Horse race is an equestrian sport in which horses are ridden over obstacles to determine the winner. There are several types of horse races, including flat races. Flat races can be either sprints or long-distance races, and are usually run at a distance of over two miles.
The most common type of race is a handicap, in which the field is sorted by a number of factors, including age, sex, and previous performance. Some races are stakes, meaning that the winners will receive a significant amount of money, and others are non-stakes. Races are often organized into a series of heats to determine the final order of finish. In the latter case, a horse will be eliminated if it is unplaced in one of the heats.
Although the horse race industry likes to argue that horses are “born to run and love to compete,” it’s undeniable that running at high speeds on a hard track is an extremely stressful and unnatural activity for a horse. Furthermore, many racehorses are trained while still in the process of growing, resulting in skeletal systems that are unprepared to handle the exorbitant physical stress of racing. Many also suffer from serious injuries, such as fractures and torn ligaments, which can be catastrophic for a horse.
Moreover, many of the most important aspects of a horse’s life are controlled by its owners, who may choose to push it past its limits in order to win races. This is exacerbated by economic realities, as most racehorses cost no more than a used car, and horsemen have an incentive to run their animals even when they are injured or have little chance of winning.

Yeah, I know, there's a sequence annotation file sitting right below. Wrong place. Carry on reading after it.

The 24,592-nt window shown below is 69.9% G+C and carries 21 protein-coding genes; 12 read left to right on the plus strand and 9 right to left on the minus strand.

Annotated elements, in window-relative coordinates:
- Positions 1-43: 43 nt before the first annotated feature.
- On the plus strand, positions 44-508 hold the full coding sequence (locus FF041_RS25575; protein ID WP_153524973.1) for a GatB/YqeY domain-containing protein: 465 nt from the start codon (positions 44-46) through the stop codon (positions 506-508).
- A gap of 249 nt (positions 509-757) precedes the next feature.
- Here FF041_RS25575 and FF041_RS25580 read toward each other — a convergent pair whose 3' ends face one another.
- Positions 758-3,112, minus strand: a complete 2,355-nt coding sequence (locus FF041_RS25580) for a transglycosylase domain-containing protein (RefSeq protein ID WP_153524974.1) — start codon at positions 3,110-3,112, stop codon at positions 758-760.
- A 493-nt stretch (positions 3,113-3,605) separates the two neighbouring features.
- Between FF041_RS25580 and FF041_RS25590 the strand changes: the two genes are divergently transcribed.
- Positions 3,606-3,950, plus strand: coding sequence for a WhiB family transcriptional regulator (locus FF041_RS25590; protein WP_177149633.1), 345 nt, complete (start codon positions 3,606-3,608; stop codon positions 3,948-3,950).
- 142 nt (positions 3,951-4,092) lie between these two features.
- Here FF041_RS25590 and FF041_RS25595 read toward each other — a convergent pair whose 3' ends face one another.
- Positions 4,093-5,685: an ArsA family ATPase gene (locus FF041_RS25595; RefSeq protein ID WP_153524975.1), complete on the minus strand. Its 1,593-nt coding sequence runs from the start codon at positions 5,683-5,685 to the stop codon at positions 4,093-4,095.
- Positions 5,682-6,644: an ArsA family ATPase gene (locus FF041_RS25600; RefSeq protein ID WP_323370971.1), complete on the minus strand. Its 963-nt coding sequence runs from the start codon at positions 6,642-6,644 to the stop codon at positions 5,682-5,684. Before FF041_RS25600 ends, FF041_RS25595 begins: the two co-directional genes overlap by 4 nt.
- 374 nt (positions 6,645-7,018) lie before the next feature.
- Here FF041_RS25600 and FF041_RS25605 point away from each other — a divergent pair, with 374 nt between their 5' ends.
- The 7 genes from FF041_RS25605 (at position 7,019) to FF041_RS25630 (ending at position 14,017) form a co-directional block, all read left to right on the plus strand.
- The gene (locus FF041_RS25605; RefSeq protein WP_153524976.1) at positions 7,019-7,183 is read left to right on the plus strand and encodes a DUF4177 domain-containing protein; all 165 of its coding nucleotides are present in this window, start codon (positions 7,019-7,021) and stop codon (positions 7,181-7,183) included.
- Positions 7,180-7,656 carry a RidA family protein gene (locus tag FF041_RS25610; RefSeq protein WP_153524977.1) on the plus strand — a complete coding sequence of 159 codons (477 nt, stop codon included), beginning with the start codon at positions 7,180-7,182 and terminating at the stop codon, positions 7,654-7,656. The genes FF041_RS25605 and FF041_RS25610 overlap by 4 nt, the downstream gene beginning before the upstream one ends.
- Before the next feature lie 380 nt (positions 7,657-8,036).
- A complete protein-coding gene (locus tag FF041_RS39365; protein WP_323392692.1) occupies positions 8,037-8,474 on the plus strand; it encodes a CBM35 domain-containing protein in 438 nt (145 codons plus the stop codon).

In addition, the majority of horse races are conducted at tracks that rely on taxpayer subsidies in the form of casino cash to pay first through last place. This gives an economic advantage to the few winners, who may be rewarded with a prize that is several times the cost of the average racehorse. This creates a financial incentive to run unsound horses, and it can lead to dangerous training methods such as “pulling up” (i.e., bringing a horse up short of its full speed) or the use of thermocautery (“pin firing”), in which a heated needle is used to increase blood flow and promote healing.
These conditions have created a culture of fear and deception in horse racing, fueled by an unwillingness to face the truth about the cruelty inherent in the sport. Despite this, it’s possible for the horse racing industry to change and develop into a responsible business that treats its animals with respect. Eight Belles, Medina Spirit, Keepthename, Creative Plan, Laoban, and thousands of unknown horses deserve a better future than they’ll get if the industry does nothing. The time to act is now.